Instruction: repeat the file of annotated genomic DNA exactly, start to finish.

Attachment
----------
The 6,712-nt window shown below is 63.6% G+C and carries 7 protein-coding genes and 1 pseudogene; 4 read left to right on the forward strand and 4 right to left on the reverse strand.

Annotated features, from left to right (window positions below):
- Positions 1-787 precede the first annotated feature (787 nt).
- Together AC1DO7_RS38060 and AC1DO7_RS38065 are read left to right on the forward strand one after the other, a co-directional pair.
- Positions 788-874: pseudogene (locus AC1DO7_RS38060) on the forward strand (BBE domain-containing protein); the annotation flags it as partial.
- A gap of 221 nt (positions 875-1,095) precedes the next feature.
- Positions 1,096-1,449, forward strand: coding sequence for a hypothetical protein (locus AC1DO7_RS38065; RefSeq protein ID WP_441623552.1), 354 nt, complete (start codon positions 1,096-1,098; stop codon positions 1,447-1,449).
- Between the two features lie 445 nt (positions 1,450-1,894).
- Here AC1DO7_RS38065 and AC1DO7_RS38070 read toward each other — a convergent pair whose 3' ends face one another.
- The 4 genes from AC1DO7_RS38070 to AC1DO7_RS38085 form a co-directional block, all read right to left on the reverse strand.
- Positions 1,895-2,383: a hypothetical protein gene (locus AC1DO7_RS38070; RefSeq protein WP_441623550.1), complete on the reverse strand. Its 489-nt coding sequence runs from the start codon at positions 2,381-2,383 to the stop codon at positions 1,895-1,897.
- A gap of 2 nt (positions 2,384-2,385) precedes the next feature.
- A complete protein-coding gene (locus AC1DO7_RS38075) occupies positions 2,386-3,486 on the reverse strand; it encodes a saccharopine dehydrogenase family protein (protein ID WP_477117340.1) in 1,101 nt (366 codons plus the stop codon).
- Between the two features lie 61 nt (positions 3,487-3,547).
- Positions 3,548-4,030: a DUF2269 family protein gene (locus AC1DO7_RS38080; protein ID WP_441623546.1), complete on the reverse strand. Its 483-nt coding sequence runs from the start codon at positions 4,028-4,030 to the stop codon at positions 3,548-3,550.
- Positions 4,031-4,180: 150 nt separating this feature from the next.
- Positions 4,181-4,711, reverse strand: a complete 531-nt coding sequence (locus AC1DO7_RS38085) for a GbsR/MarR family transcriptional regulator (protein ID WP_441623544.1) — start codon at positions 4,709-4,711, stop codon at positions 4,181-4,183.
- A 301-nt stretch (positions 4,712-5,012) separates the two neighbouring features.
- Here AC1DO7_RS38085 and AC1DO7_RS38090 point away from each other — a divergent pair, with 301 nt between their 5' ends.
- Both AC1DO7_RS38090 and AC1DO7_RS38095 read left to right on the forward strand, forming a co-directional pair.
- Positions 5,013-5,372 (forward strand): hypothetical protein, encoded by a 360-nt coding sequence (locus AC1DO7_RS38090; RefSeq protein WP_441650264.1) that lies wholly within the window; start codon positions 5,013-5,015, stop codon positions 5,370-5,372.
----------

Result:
The 6,712-nt window shown below is 63.6% G+C and carries 7 protein-coding genes and 1 pseudogene; 4 read left to right on the forward strand and 4 right to left on the reverse strand.

Annotated features, from left to right (window positions below):
- Positions 1-787 precede the first annotated feature (787 nt).
- Together AC1DO7_RS38060 and AC1DO7_RS38065 are read left to right on the forward strand one after the other, a co-directional pair.
- Positions 788-874: pseudogene (locus AC1DO7_RS38060) on the forward strand (BBE domain-containing protein); the annotation flags it as partial.
- A gap of 221 nt (positions 875-1,095) precedes the next feature.
- Positions 1,096-1,449, forward strand: coding sequence for a hypothetical protein (locus AC1DO7_RS38065; RefSeq protein ID WP_441623552.1), 354 nt, complete (start codon positions 1,096-1,098; stop codon positions 1,447-1,449).
- Between the two features lie 445 nt (positions 1,450-1,894).
- Here AC1DO7_RS38065 and AC1DO7_RS38070 read toward each other — a convergent pair whose 3' ends face one another.
- The 4 genes from AC1DO7_RS38070 to AC1DO7_RS38085 form a co-directional block, all read right to left on the reverse strand.
- Positions 1,895-2,383: a hypothetical protein gene (locus AC1DO7_RS38070; RefSeq protein WP_441623550.1), complete on the reverse strand. Its 489-nt coding sequence runs from the start codon at positions 2,381-2,383 to the stop codon at positions 1,895-1,897.
- A gap of 2 nt (positions 2,384-2,385) precedes the next feature.
- A complete protein-coding gene (locus AC1DO7_RS38075) occupies positions 2,386-3,486 on the reverse strand; it encodes a saccharopine dehydrogenase family protein (protein ID WP_477117340.1) in 1,101 nt (366 codons plus the stop codon).
- Between the two features lie 61 nt (positions 3,487-3,547).
- Positions 3,548-4,030: a DUF2269 family protein gene (locus AC1DO7_RS38080; protein ID WP_441623546.1), complete on the reverse strand. Its 483-nt coding sequence runs from the start codon at positions 4,028-4,030 to the stop codon at positions 3,548-3,550.
- Positions 4,031-4,180: 150 nt separating this feature from the next.
- Positions 4,181-4,711, reverse strand: a complete 531-nt coding sequence (locus AC1DO7_RS38085) for a GbsR/MarR family transcriptional regulator (protein ID WP_441623544.1) — start codon at positions 4,709-4,711, stop codon at positions 4,181-4,183.
- A 301-nt stretch (positions 4,712-5,012) separates the two neighbouring features.
- Here AC1DO7_RS38085 and AC1DO7_RS38090 point away from each other — a divergent pair, with 301 nt between their 5' ends.
- Both AC1DO7_RS38090 and AC1DO7_RS38095 read left to right on the forward strand, forming a co-directional pair.
- Positions 5,013-5,372 (forward strand): hypothetical protein, encoded by a 360-nt coding sequence (locus AC1DO7_RS38090; RefSeq protein WP_441650264.1) that lies wholly within the window; start codon positions 5,013-5,015, stop codon positions 5,370-5,372.